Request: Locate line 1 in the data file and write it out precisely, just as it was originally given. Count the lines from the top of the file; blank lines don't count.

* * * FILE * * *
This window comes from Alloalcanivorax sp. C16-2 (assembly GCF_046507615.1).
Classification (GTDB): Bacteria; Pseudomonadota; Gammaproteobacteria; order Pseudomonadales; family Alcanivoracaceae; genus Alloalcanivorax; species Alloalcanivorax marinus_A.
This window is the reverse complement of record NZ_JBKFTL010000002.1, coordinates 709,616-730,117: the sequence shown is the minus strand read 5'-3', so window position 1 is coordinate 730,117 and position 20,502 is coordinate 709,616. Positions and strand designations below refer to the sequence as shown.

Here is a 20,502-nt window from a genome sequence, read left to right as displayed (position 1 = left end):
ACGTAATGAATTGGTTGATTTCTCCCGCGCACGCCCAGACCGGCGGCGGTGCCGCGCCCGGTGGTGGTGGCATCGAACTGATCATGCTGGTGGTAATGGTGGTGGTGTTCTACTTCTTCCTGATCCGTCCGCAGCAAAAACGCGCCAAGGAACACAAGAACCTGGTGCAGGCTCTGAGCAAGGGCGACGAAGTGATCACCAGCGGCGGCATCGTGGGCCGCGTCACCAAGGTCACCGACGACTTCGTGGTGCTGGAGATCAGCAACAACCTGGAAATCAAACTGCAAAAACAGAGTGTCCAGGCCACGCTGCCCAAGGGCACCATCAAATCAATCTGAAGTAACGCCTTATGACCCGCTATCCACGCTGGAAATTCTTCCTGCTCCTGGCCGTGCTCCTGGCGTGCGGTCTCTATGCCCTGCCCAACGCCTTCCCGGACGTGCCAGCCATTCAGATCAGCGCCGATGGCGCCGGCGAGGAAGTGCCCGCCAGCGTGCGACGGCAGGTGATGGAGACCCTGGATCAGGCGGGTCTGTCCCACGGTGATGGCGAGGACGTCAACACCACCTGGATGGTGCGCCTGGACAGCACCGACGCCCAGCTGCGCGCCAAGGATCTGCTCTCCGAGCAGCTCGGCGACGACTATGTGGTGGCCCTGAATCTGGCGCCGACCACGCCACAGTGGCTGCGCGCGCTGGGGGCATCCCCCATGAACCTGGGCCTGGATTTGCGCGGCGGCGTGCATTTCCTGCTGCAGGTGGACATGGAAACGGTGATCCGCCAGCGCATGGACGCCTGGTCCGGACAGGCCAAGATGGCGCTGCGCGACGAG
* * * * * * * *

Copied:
This window comes from Alloalcanivorax sp. C16-2 (assembly GCF_046507615.1).